March 27, 2008

The Armory Show 2008

Contemporary art lovers are in their element this weekend as New York City hosts a marathon of art fairs dedicated to new and emerging artists. SCOPE, Bridge, Red Dot, PULSE, Art Now and L.A. Art are all part of the "New York Art Weekend", a sort of mini-Art Basel that runs through March 30 at various venues throughout the city.

The main event is The Armory Show, a tribute to the famous 1913 Armory Show where Marcel Duchamp's "Nude Descending a Staircase" made it's shocking debut. The 2008 version is huge - over 150 exhibitors from around the world installed on Pier 94 on the Hudson River. Collectors, museum curators, art advisers, artists, dealers and art world wannabes of all types, dressed to be noticed and all having cell phone conversations of the "utmost" importance, mob the stands and the aisles in the quest to find the next hot star. But one nagging little question, that started as a whisper and is now growing into more of a growl, remains - is this really art?

I hate to sound like some fuddy-duddy who looks at a Picasso sketch and says "My 6 year old grandson could have drawn that". I try to keep an open mind and appreciate a fine technique, a clever idea, a philosophical statement or simply a beautiful object. But I'm starting to have my doubts. Let me show you a few examples from today's visit:

This installation by Thomas Hirschhorn is entitled "Tool Table", done in 2007. It is comprised of dozens of mannequin limbs fastened onto a sheet of wood which is covered in shiny brown tape, set up as a table on saw horses. Each hand or foot has a book or a tool scotch taped onto it. It is on the stand of Arndt & Partner, Berlin.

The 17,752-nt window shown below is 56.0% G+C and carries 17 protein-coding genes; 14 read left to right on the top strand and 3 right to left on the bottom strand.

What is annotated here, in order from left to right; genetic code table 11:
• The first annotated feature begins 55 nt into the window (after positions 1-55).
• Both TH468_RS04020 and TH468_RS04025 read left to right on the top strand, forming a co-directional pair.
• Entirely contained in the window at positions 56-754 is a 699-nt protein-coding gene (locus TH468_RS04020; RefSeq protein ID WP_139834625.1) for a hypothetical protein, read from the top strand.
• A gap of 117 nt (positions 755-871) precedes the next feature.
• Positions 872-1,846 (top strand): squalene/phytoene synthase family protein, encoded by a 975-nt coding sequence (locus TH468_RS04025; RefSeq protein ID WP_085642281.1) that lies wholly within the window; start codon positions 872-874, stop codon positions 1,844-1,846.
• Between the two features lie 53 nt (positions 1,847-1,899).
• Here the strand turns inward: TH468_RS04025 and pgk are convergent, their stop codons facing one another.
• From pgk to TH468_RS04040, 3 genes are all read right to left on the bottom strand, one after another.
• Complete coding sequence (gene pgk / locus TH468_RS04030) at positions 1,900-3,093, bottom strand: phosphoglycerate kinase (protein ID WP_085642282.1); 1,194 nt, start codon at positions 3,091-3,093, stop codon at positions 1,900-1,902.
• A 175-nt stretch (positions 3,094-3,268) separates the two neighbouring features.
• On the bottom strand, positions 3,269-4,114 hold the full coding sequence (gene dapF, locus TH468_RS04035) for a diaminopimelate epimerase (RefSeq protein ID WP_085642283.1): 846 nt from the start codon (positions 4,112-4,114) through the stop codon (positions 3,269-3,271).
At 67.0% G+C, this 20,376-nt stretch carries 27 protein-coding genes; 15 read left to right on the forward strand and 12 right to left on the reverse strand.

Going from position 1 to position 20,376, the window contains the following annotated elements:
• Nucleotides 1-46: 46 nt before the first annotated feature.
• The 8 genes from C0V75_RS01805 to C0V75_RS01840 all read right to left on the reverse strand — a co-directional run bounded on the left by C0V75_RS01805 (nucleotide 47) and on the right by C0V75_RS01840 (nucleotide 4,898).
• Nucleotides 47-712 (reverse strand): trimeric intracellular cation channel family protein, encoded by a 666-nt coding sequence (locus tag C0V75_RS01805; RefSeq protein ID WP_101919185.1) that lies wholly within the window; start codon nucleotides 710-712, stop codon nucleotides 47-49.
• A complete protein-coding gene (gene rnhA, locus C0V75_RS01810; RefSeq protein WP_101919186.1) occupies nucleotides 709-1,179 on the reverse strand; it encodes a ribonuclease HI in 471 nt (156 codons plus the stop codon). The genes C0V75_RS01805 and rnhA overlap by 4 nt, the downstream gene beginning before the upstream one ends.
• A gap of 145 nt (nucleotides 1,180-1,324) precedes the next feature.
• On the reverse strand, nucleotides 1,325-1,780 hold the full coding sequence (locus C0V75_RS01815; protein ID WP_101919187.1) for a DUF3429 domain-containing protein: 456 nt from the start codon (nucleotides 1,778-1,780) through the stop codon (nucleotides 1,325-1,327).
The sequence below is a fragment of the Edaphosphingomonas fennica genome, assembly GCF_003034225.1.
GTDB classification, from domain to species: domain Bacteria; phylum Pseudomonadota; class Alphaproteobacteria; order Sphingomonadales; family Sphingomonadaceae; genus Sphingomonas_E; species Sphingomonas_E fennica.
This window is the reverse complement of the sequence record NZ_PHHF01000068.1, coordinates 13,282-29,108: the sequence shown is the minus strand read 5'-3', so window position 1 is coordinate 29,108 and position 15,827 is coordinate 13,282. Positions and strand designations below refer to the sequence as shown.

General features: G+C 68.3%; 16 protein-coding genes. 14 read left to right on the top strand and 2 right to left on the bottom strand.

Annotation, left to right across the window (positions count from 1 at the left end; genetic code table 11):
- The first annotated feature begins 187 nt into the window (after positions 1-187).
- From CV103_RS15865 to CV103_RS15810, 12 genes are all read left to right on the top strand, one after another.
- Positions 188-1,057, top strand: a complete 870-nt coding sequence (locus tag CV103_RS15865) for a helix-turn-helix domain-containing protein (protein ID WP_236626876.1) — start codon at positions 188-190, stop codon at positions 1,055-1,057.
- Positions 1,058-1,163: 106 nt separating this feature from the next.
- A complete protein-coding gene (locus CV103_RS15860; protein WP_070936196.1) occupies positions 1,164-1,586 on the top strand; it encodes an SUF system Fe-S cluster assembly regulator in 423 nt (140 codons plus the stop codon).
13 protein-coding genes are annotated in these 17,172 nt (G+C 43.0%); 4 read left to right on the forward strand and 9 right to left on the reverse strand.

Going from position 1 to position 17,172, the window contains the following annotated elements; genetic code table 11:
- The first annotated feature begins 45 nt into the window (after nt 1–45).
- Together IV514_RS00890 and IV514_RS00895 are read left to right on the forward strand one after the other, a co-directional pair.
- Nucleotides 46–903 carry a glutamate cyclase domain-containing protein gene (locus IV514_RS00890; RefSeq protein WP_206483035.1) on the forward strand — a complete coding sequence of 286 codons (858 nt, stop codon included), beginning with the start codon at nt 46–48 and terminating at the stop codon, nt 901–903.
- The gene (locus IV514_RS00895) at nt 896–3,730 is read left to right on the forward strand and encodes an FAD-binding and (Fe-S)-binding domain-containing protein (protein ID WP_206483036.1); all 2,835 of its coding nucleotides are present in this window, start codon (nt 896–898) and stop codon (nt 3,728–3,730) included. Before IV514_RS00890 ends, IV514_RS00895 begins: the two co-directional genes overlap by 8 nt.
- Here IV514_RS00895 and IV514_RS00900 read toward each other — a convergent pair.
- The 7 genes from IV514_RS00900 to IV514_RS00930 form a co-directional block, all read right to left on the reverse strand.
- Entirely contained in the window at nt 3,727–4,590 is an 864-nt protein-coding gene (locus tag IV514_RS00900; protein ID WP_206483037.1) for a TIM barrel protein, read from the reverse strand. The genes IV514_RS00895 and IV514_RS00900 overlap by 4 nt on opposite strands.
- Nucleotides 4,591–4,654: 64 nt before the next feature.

A sculpture by Tom Sachs called "Friedrich Powermiser", 2006, is a life size wooden re-construction of a window air conditioner on a plywood box base. This can be found at Galerie Thaddeus Ropac of Salzburg, Austria, and New York.

Finally, my personal favorite, an installation consisting of several rows of clothesline affixed to a wall with brackets. On these clotheslines is a collection of stuffed toys and a bath towel hanging by plastic clothespins. This "masterpiece" is called "Marathon", 2007, by Cosima Von Bonin and is presented by Friedrich Petzel Gallery in New York.

The art world often seems to operate in a different galaxy than the rest of us, and maybe I just don't "get it", but I am afraid that the contemporary art boom is about to have a reality check.

March 16, 2008

Gustave Courbet at the Met

When an artist proclaims himself to be the "Proudest and most arrogant man in France" you figure he's got something to say, and until May 18th at the Metropolitan Museum of Art, you can see for yourself what made Gustave Courbet utter this statement

Gustave Courbet (1819-1877) was no stranger to scandal or controversy. Of course most of it was self-generated and only served to heighten his allure. Beginning with his "Realist Manifesto" in which he declared his objective "to be in a position to translate the customs, the ideas, the appearance of my epoch, according to my own estimation", Courbet set out to turn the art world upside down with his fresh and radical philosophy.